It has been more successful than past administrations in eliciting Chinese support, in part because China’s patience with its erstwhile ally has frayed to the snapping point. But Washington fails to understand that Beijing’s influence over Pyongyang is limited — and this influence declines the more the U.S. pushes it to be openly critical of Pyongyang.

The Obama administration’s hawkish turn is counterproductive. The naval interdiction, particularly if the U.S. decides to attempt to board North Korean ships on the high seas, could lead to open conflict. The financial sanctions will either prove ineffectual — as North Korea buys what it needs from China and elsewhere — or produce unintended consequences as the country steps up its efforts to acquire hard currency through illegal means.

The Obama administration would be wise to review the record of engagement with North Korea quickly and dispassionately. Hard-line policies have only made Pyongyang more intransigent. Diplomacy, on the other hand, has achieved concrete results.

The first nuclear crisis with North Korea ended with the visit of high-level envoy Jimmy Carter to Pyongyang. The Clinton administration was skeptical of the strategy; yet Carter knew that the North Korean leadership would respond to a visit by a former U.S. president. Those discussions produced the 1994 Agreed Framework, which froze North Korea’s plutonium program for eight years.

The second major crisis with North Korea, which culminated with the country’s first nuclear test in 2006, ended with bilateral discussions between top negotiator Chris Hill and his North Korean counterparts — producing the Six-Party Talks agreements of Feb. 13, 2007, which led to dismantling 70-80 percent of the Yongbyon nuclear complex.

Over the last 15 years, North Korea has backtracked on its commitments and hedged its bets. But the U.S., too, has reneged.

We never built the light-water nuclear reactors promised in the Agreed Framework. We removed North Korea formally from the terrorism list, but attached verification requirements that were not part of the original agreement. We promised steps toward diplomatic recognition but have largely failed to take them. Our allies promised heavy fuel oil but did not deliver the full amount.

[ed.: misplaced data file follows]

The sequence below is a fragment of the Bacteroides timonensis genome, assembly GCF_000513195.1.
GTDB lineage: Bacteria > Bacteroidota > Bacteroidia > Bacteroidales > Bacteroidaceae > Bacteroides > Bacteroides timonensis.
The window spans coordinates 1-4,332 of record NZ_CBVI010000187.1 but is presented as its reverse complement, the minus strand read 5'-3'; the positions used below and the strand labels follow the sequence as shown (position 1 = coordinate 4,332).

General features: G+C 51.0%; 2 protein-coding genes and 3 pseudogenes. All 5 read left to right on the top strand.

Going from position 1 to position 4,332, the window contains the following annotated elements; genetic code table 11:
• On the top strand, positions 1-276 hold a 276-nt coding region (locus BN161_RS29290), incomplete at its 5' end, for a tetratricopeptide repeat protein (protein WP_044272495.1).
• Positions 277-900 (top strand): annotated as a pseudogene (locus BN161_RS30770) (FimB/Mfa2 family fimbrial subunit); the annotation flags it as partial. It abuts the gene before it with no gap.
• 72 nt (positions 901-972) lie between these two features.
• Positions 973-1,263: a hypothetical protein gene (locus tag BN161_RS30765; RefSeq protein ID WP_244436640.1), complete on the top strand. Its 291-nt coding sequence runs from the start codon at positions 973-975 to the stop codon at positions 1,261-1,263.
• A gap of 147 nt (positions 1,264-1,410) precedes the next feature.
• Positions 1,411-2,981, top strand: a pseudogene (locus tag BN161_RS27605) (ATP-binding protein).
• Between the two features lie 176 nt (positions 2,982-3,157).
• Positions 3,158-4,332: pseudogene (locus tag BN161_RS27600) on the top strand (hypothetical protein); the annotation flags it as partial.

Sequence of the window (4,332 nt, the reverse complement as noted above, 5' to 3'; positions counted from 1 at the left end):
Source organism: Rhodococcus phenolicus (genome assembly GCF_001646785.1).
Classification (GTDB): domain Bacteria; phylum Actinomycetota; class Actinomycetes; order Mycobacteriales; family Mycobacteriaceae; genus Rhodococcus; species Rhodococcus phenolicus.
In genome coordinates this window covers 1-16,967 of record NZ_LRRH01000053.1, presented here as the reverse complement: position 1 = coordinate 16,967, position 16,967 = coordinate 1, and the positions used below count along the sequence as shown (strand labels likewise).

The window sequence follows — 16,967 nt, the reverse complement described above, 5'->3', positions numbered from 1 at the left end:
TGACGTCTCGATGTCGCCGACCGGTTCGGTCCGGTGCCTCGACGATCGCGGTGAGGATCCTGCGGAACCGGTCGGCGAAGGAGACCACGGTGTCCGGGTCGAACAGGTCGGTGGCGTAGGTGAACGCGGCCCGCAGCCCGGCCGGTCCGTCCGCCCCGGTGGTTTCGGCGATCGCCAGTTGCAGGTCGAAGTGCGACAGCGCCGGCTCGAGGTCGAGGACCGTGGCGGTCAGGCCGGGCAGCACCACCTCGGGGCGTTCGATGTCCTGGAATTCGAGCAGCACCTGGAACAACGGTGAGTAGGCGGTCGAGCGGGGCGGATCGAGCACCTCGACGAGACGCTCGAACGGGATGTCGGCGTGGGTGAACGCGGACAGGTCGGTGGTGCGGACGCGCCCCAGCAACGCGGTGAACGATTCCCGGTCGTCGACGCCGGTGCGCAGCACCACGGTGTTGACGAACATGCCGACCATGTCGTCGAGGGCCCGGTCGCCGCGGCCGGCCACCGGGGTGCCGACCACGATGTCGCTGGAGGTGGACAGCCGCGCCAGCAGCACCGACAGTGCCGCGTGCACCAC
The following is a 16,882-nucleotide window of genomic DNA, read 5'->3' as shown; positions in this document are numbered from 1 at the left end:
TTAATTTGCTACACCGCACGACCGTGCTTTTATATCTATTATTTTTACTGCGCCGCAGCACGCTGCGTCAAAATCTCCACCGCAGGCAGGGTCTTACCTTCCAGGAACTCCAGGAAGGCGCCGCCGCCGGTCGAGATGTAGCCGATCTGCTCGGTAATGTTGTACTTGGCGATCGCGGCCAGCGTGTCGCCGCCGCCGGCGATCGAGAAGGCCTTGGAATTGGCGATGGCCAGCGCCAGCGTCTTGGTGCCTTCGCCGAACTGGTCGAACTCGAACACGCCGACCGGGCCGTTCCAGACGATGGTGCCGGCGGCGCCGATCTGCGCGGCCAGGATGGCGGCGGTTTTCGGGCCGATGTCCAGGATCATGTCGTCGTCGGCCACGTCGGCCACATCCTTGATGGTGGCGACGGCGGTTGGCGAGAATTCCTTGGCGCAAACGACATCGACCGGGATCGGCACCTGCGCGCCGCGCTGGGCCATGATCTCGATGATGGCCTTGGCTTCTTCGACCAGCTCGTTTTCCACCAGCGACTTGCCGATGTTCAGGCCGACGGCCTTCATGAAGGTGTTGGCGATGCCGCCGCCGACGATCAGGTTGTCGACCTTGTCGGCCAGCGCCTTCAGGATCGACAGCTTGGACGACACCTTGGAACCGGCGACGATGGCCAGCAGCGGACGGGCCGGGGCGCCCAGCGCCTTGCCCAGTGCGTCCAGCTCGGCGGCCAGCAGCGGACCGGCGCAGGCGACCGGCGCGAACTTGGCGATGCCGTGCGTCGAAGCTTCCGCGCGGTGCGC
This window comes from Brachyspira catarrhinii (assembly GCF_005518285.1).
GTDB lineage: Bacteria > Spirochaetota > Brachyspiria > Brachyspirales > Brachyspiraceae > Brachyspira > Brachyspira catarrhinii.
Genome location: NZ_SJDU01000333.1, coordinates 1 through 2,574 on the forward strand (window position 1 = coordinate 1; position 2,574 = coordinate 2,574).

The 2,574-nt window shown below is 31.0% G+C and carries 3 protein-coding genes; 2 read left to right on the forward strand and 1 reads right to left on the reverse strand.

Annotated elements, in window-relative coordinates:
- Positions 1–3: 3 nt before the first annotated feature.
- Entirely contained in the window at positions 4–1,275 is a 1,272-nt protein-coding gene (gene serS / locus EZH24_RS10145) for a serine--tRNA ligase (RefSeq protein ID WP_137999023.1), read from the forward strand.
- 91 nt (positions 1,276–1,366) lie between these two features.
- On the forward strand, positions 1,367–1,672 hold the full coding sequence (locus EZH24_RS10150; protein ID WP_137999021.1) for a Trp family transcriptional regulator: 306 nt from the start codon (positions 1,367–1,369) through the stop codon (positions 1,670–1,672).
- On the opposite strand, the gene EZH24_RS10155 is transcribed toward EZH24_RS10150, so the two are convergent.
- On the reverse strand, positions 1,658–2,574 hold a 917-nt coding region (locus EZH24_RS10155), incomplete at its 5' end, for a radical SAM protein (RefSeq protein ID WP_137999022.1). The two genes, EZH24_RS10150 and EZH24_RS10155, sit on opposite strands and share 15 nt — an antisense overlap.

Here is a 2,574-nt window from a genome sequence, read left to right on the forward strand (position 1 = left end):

The Obama administration — and the international community — is understandably appalled at North Korea’s actions. Condemning, sanctioning, and cordoning off the country might be all satisfying and politically expedient tactics. But these responses have not proven effective in the past.

Arms control, on the other hand, has worked with North Korea. To achieve a viable agreement with North Korea, we must negotiate in good faith. And that means being prepared to offer North Korea a political, economic, and security package that we can deliver in exchange for their denuclearization.

Whether North Korea will ever give up its single bargaining chip is unknown. But the world was undeniably a safer place with North Korea negotiating at the table rather than experimenting at the nuclear test site.

The sooner the Obama administration demonstrates its diplomatic resolve — as opposed to its hawkish resolve — the sooner it can extricate itself from both the mistaken policies of its predecessors and the worsening crisis in Northeast Asia.

John Feffer is co-director of the Foreign Policy In Focus project at the Institute for Policy Studies.